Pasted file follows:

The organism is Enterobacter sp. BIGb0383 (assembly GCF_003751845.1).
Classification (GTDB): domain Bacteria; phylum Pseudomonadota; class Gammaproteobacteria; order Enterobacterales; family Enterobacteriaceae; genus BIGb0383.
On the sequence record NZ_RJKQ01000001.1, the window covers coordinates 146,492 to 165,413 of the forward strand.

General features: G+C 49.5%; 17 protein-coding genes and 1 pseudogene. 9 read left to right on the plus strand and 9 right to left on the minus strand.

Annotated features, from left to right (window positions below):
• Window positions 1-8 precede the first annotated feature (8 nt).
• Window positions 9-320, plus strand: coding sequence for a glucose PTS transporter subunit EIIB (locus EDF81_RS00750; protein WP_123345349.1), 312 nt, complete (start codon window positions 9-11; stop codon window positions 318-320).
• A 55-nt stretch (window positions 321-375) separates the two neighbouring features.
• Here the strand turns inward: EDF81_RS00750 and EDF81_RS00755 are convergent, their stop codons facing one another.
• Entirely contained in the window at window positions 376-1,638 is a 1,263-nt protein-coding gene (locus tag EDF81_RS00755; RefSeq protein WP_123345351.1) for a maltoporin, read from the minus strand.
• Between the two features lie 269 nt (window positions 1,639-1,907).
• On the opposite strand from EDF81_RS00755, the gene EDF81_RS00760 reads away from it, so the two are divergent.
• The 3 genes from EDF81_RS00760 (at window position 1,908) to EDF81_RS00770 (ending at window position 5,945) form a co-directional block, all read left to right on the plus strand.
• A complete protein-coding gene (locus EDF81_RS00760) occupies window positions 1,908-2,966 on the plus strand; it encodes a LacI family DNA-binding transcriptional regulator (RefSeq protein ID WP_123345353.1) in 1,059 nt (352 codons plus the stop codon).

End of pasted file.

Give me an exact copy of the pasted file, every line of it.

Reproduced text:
The organism is Enterobacter sp. BIGb0383 (assembly GCF_003751845.1).
Classification (GTDB): domain Bacteria; phylum Pseudomonadota; class Gammaproteobacteria; order Enterobacterales; family Enterobacteriaceae; genus BIGb0383.
On the sequence record NZ_RJKQ01000001.1, the window covers coordinates 146,492 to 165,413 of the forward strand.

General features: G+C 49.5%; 17 protein-coding genes and 1 pseudogene. 9 read left to right on the plus strand and 9 right to left on the minus strand.

Annotated features, from left to right (window positions below):
• Window positions 1-8 precede the first annotated feature (8 nt).
• Window positions 9-320, plus strand: coding sequence for a glucose PTS transporter subunit EIIB (locus EDF81_RS00750; protein WP_123345349.1), 312 nt, complete (start codon window positions 9-11; stop codon window positions 318-320).
• A 55-nt stretch (window positions 321-375) separates the two neighbouring features.
• Here the strand turns inward: EDF81_RS00750 and EDF81_RS00755 are convergent, their stop codons facing one another.
• Entirely contained in the window at window positions 376-1,638 is a 1,263-nt protein-coding gene (locus tag EDF81_RS00755; RefSeq protein WP_123345351.1) for a maltoporin, read from the minus strand.
• Between the two features lie 269 nt (window positions 1,639-1,907).
• On the opposite strand from EDF81_RS00755, the gene EDF81_RS00760 reads away from it, so the two are divergent.
• The 3 genes from EDF81_RS00760 (at window position 1,908) to EDF81_RS00770 (ending at window position 5,945) form a co-directional block, all read left to right on the plus strand.
• A complete protein-coding gene (locus EDF81_RS00760) occupies window positions 1,908-2,966 on the plus strand; it encodes a LacI family DNA-binding transcriptional regulator (RefSeq protein ID WP_123345353.1) in 1,059 nt (352 codons plus the stop codon).